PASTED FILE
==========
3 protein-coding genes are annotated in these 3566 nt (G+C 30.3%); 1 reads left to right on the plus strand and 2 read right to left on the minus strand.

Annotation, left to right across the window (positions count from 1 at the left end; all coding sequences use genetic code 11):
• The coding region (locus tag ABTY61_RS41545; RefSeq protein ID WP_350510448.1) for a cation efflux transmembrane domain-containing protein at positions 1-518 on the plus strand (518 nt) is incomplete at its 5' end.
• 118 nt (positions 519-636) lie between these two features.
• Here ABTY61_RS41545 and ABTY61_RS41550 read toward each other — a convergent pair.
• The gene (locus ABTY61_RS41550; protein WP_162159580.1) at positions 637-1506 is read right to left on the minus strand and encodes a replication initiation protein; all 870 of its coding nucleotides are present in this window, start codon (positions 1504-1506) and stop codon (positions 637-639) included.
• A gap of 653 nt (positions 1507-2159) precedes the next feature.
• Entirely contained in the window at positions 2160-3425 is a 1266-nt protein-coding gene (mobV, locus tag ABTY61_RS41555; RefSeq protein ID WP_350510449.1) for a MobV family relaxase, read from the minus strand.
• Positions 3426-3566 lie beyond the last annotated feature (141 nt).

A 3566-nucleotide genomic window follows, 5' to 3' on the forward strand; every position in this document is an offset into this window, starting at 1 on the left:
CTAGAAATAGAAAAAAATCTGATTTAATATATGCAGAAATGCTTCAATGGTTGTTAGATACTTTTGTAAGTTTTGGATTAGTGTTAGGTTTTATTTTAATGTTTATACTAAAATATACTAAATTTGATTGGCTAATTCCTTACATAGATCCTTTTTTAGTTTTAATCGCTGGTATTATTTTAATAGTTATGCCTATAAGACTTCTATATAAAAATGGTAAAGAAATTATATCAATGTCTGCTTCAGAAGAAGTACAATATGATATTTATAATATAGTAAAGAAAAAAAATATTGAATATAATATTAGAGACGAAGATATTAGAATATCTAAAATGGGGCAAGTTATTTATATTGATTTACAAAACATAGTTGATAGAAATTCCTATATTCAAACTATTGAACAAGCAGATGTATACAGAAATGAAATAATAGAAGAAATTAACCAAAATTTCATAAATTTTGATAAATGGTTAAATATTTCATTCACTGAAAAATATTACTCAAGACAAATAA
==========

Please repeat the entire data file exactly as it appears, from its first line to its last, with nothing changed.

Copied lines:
3 protein-coding genes are annotated in these 3566 nt (G+C 30.3%); 1 reads left to right on the plus strand and 2 read right to left on the minus strand.

Annotation, left to right across the window (positions count from 1 at the left end; all coding sequences use genetic code 11):
• The coding region (locus tag ABTY61_RS41545; RefSeq protein ID WP_350510448.1) for a cation efflux transmembrane domain-containing protein at positions 1-518 on the plus strand (518 nt) is incomplete at its 5' end.
• 118 nt (positions 519-636) lie between these two features.
• Here ABTY61_RS41545 and ABTY61_RS41550 read toward each other — a convergent pair.
• The gene (locus ABTY61_RS41550; protein WP_162159580.1) at positions 637-1506 is read right to left on the minus strand and encodes a replication initiation protein; all 870 of its coding nucleotides are present in this window, start codon (positions 1504-1506) and stop codon (positions 637-639) included.
• A gap of 653 nt (positions 1507-2159) precedes the next feature.
• Entirely contained in the window at positions 2160-3425 is a 1266-nt protein-coding gene (mobV, locus tag ABTY61_RS41555; RefSeq protein ID WP_350510449.1) for a MobV family relaxase, read from the minus strand.
• Positions 3426-3566 lie beyond the last annotated feature (141 nt).

A 3566-nucleotide genomic window follows, 5' to 3' on the forward strand; every position in this document is an offset into this window, starting at 1 on the left:
CTAGAAATAGAAAAAAATCTGATTTAATATATGCAGAAATGCTTCAATGGTTGTTAGATACTTTTGTAAGTTTTGGATTAGTGTTAGGTTTTATTTTAATGTTTATACTAAAATATACTAAATTTGATTGGCTAATTCCTTACATAGATCCTTTTTTAGTTTTAATCGCTGGTATTATTTTAATAGTTATGCCTATAAGACTTCTATATAAAAATGGTAAAGAAATTATATCAATGTCTGCTTCAGAAGAAGTACAATATGATATTTATAATATAGTAAAGAAAAAAAATATTGAATATAATATTAGAGACGAAGATATTAGAATATCTAAAATGGGGCAAGTTATTTATATTGATTTACAAAACATAGTTGATAGAAATTCCTATATTCAAACTATTGAACAAGCAGATGTATACAGAAATGAAATAATAGAAGAAATTAACCAAAATTTCATAAATTTTGATAAATGGTTAAATATTTCATTCACTGAAAAATATTACTCAAGACAAATAA